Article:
As one of the places hardest hit by the pandemic, New York City is seeing a huge number of individuals suffering and dying from the virus—and emergency responders are struggling to sleep, treat and save lives.
The questions of when and how the country will open after this global pandemic are undeniable ones, but there’s no doubt employers will have to operate workplaces differently. The National Safety Council and others are working to help them in that process.
One popular question is: are workers eligible for workers' compensation benefits if they are exposed to COVID-19 on the job and must be out of work?
ASSP President-Elect Deborah Roy answers the most frequently asked questions about the COVID-19 pandemic with OH&S Editor Sydny Shepard.
The government recently updated its essential critical infrastructure workforce advisory list to include occupational health and safety workers.
One Times article goes through the places that the virus likely exists and where it doesn’t—and reading this might put you at more ease.
The CDC published an interim guidance for critical workers who may have been exposed to a person with suspected or confirmed COVID-19.
For a while, scientists suspected that loss of taste and smell where tell-tale signs of the coronavirus. Now, the CDC has officially listed them as symptoms.
Last week, OSHA announced that it understands employers may have difficulty complying with OSHA standards due to the pandemic, and it will use discretion when considering employers’ “good faith efforts.”
Eighty-eight percent of Americans believe they’ll continue hand washing diligence after the pandemic subsides—and that could only be a good thing.
Occupational health and safety (industrial hygiene) experts clarify misinformation on PPE, ventilation and disinfection in relation to COVID-19.
Mobile devices have fundamentally changed the work environment across a wide range of industries over the past decade.
The American Industrial Hygiene Conference and Expo for 2020 just announced it is moving to be completely virtual and online this year.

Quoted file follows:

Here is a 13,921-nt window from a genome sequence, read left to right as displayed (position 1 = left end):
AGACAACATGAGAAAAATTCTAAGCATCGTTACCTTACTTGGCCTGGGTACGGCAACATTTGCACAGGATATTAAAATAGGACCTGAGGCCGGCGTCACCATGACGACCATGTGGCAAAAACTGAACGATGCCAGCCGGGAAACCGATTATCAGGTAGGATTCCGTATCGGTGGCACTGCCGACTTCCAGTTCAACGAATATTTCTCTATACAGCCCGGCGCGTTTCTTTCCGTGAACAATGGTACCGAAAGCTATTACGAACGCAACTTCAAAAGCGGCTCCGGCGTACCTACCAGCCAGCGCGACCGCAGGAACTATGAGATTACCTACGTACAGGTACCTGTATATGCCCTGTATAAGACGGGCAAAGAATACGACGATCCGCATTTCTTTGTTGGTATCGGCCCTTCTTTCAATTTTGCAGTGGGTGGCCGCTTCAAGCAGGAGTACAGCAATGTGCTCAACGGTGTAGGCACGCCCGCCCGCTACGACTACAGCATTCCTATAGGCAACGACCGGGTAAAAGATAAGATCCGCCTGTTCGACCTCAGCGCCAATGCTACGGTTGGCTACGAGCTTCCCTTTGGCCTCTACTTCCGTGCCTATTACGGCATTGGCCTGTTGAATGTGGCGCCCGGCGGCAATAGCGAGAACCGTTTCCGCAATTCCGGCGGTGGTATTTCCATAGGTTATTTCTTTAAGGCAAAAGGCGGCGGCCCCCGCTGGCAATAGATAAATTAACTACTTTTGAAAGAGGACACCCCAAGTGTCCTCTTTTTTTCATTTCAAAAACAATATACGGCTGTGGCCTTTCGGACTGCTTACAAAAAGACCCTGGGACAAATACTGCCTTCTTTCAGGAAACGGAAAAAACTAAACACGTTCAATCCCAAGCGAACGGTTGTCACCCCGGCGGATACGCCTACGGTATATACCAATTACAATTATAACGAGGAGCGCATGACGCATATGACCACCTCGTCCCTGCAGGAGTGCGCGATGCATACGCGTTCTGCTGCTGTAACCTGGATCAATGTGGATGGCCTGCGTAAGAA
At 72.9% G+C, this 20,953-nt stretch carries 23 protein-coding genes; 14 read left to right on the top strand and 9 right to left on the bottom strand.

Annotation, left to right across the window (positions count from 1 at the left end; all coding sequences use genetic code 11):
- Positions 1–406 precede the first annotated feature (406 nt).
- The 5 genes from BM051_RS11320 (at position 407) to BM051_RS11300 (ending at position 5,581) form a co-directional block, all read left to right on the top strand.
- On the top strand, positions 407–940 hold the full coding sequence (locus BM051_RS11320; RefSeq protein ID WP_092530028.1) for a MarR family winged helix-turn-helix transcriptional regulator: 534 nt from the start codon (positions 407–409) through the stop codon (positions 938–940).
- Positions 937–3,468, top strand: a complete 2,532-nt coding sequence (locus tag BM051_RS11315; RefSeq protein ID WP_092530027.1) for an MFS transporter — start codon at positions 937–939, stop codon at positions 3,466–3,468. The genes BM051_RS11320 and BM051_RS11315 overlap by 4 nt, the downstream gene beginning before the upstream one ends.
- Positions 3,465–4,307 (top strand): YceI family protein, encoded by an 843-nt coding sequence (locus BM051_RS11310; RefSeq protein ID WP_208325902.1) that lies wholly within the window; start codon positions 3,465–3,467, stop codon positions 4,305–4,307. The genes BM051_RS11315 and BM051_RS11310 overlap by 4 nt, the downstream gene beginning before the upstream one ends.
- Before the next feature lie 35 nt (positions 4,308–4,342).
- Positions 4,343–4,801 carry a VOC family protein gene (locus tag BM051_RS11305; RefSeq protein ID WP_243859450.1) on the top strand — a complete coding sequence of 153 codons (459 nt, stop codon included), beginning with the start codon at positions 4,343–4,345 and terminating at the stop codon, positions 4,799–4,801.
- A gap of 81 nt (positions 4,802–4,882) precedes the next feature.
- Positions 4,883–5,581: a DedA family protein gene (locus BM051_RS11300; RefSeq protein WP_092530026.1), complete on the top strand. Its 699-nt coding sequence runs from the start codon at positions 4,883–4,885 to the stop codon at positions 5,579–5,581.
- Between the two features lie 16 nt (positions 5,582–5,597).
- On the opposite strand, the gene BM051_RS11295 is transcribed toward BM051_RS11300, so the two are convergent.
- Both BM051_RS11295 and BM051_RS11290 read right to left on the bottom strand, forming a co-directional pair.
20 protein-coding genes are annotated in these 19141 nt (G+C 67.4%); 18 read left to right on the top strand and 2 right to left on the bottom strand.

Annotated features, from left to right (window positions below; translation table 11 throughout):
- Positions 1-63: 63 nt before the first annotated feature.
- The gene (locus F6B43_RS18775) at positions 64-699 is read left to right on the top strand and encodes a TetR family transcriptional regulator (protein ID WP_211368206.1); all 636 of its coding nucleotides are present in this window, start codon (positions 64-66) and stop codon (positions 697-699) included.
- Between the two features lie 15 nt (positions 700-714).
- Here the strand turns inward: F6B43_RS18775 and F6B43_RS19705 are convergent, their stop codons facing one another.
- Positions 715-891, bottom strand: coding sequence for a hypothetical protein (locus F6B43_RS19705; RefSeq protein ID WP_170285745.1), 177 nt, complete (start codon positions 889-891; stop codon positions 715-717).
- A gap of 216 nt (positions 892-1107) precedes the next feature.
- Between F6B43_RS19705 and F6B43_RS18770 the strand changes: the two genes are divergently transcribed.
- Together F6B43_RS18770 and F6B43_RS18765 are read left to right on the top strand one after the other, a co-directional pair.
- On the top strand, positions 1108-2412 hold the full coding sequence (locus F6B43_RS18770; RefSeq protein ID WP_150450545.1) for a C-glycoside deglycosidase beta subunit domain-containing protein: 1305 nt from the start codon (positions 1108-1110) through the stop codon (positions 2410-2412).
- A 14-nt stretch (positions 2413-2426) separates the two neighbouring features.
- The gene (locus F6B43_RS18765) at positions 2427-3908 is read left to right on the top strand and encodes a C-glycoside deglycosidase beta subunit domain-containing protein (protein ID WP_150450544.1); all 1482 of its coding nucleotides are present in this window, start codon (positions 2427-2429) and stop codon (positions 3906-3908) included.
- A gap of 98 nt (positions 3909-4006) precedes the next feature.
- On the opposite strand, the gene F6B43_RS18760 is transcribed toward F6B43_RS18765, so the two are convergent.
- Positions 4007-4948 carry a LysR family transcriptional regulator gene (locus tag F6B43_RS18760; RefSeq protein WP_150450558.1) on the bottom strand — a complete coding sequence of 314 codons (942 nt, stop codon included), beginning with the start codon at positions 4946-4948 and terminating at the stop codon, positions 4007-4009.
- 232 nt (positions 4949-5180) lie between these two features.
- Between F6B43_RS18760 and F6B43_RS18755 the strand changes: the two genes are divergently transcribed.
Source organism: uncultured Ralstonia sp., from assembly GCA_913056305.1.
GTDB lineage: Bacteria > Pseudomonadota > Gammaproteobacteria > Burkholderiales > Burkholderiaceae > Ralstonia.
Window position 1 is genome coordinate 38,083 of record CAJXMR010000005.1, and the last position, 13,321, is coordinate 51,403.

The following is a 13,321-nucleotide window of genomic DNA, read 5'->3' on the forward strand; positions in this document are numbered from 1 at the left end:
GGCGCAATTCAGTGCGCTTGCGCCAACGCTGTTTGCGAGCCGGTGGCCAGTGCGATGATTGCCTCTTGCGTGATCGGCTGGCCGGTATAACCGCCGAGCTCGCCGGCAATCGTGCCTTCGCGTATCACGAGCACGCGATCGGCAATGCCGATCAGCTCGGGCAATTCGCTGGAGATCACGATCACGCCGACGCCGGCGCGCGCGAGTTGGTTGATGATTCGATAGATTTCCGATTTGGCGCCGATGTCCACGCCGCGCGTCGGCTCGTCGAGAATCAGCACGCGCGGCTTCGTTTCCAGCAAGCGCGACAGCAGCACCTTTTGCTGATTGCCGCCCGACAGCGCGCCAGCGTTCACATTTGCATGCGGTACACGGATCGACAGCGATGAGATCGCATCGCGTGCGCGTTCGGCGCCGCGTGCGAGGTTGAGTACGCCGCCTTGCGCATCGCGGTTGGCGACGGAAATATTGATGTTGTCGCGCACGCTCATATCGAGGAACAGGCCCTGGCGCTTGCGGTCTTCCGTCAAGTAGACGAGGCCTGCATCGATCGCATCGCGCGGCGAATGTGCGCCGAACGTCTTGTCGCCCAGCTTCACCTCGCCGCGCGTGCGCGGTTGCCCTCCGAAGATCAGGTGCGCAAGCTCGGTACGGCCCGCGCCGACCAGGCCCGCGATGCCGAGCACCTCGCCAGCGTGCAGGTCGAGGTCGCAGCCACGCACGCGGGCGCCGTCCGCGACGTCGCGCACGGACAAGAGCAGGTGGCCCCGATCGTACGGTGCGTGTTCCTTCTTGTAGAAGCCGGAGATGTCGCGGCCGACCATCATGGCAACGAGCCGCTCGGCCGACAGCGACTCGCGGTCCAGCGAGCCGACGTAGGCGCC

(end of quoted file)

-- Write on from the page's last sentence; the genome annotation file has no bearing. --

Military service can take its toll on veterans' mental and physical health. When hiring veterans, there are many things employers can do to make their work environments safer
As of April 15, 2020, more than 50 organizations urged the government in a letter to make COVID-19 testing available to employers maintaining operations during the pandemic.
With many Americans working from home, online training can help your workforce get caught up on regulatory training requirements or maybe even learn new skills.
OSHA has issued an alert listing safety tips employers can follow to help protect package delivery workers from exposure to coronavirus.
The global coronavirus pandemic has truck drivers working hard to keep up with empty shelves and food supply demands. However, this comes at a price, as many divers say they have struggled to find hot food and clean restrooms on the job.
For many industrial environments, flame-resistant (FR) clothing is a crucial element in keeping workers safe.
This week, OSHA issued interim guidance on employers’ duties as they relate to recording cases of COVID-19.
When unexpected crises, like COVID-19, cause unexpected shutdowns, safety managers should capitalize on the opportunity to reevaluate safety procedures across the board.
Editor Sydny Shepard interviews Craig Sexton, Global Creative Director at DuPont Sustainable Solutions, about engaging the heart and the head to transform an organization's safety culture.
Taken from its guidelines on preparing workplaces for the coronavirus, OSHA’s worker exposure chart is a one-page chart on evaluating your workspace’s risk level to COVID-19.
Following the regulations and staying in compliance are important, but we know you want to go beyond minimum requirements to keep your employees safe.
Coronavirus patients in areas with high air pollution are more likely to die from the infection. Here’s what you need to know—and some tips on reducing exposure to pollution.
During this coronavirus pandemic, the Department of Labor reminds employers that they cannot punish workers for reporting unsafe conditions.
We’re hearing it everywhere: those with the virus might not exhibit symptoms. Here’s what you should know about the word asymptomatic—and the risks.
New recommendations are rethinking the use of masks for the common citizen during the coronavirus pandemic. While some experts think this is a good step for public health, others are not so sure.
The Department of Labor just published OSHA’s new workplace poster—in English and Spanish—for reducing worker risk to the coronavirus. Read its recommended 10 steps.
New York City is one of the places hit hardest by the coronavirus, and police officers there are taking a huge blow. Now, nearly 17 percent of officers are sick or in quarantine.